Amendments to the Motor Vehicle Act strengthen the government’s controversial Immediate Roadside Prohibition, which avoids the scrutiny of court and criminal sanction. Instead, accused drivers or their lawyers, call in to plead their case through a tribunal phone conference. The proposed amendments to prohibitions were introduced by Justice Minister Suzanne Anton in the B.C. legislature March 23.
Prohibitions were introduced in 2010 as a tool to curb the amount of drinking and driving infractions by stripping drivers of their licenses for a set number of days and impounding vehicles after a warning or fail registered on a breathalyzer. The roadside prohibitions have essentially decriminalized drinking and driving in favour of fines and vehicle impoundments. Impaired driving charges in the province have dropped 37 per cent since the introduction of the roadside prohibitions.
Lawyer Kyla Lee says the proposed legislation must be challenged.
"In every case now people are basically going to have to provide persuasive evidence about their drinking pattern and about what their blood alcohol level would be. It’s an incredible burden to put on people," Lee says adding she and co-workers plan to challenge the law’s constitutionality if it passes.
If a person is served with a prohibition, he or she has seven days to appeal it before an adjudicator via conference call. The calls are not recorded or available to media, Lee says.
“Our courts are open to the public but this tribunal is not,” she says. “The oral hearings are conducted over the phone. (The adjudicators are) in a room with closed door, nothing is recorded other than their own notes.”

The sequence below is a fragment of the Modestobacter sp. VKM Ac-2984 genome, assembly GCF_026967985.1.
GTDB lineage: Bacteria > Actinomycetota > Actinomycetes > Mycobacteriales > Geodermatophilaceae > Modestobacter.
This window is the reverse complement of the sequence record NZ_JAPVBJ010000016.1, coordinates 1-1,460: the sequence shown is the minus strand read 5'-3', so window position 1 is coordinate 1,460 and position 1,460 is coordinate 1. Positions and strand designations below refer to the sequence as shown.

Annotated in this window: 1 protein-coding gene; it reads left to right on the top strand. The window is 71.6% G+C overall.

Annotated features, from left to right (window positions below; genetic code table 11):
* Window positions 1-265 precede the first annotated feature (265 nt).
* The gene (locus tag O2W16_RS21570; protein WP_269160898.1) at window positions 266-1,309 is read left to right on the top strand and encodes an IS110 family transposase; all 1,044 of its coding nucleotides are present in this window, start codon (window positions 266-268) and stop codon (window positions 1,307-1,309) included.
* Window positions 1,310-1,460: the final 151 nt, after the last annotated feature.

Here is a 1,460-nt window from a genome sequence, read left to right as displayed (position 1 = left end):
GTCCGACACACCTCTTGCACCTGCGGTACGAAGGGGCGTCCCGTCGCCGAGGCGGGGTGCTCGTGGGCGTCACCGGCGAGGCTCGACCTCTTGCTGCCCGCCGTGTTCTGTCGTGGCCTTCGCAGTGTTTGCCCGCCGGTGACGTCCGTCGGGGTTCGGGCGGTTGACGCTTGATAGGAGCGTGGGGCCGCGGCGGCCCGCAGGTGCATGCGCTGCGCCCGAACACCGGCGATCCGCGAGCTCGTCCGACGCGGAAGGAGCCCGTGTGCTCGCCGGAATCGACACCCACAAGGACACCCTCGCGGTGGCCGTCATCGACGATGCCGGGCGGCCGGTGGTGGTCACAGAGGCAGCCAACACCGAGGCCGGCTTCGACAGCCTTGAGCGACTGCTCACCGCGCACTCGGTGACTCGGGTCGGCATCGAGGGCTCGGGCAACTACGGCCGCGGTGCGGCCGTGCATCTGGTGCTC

Lee argues the issue is complicated when the adjudicator reviewing the case decides what constitutes evidence. Further amendments will allow the Superintendent of Motor Vehicles, Sam MacLeod, to decide on his own initiative what technical, medical or scientific materials can relate as evidence to the applicant's case.
“This change will allow the superintendent to consider expert technical evidence about (breathalyzers). Previously, a B.C. Supreme Court decision found that under the legislation, the superintendent could only consider evidence submitted by the applicant or the police in an IRP review,” MacLeod says in a statement released by the Ministry of Justice communications department.
Lee argues the legislation would grant the superintendent more power to discern evidence.
“They can point to anything in the regulation and call it a technical document. In theory, they could create a report that says whatever they want and as long as it’s prescribed in the regulation as a technical document the superintendent can consider it,” Lee says. "They’re putting restrictions on the type of evidence people can provide and how the evidence can be provided. They’re also opening it up so that the superintendent can go out and create (his) own evidence and seek out evidence. It completely interferes with the whole process of having an independent tribunal."
Previous appeals show reviews of police breathalyzers to determine if a proper reading was recorded. Successful revocations were based on evidence that demonstrated breathalyzers were improperly calibrated, or not documented properly. Lee says if the bill is passed into law, that argument may no longer be applicable.
“They’re setting it up so that everybody’s evidence is rejected," she says.
If an applicant wishes to draw on previous cases for reference, he or she will need to file a Freedom of Information request; adjudicator decisions are not publicly available.
Requests to interview Justice Minister Anton were denied by her communications department. An unattributed emailed statement was offered by the communications department but was refused by Infonews.ca
At this point it is unknown if and when Bill 15 could be passed into law.
Lee is arguing an immediate roadside prohibition case from Kamloops in the Supreme Court of Canada this May.
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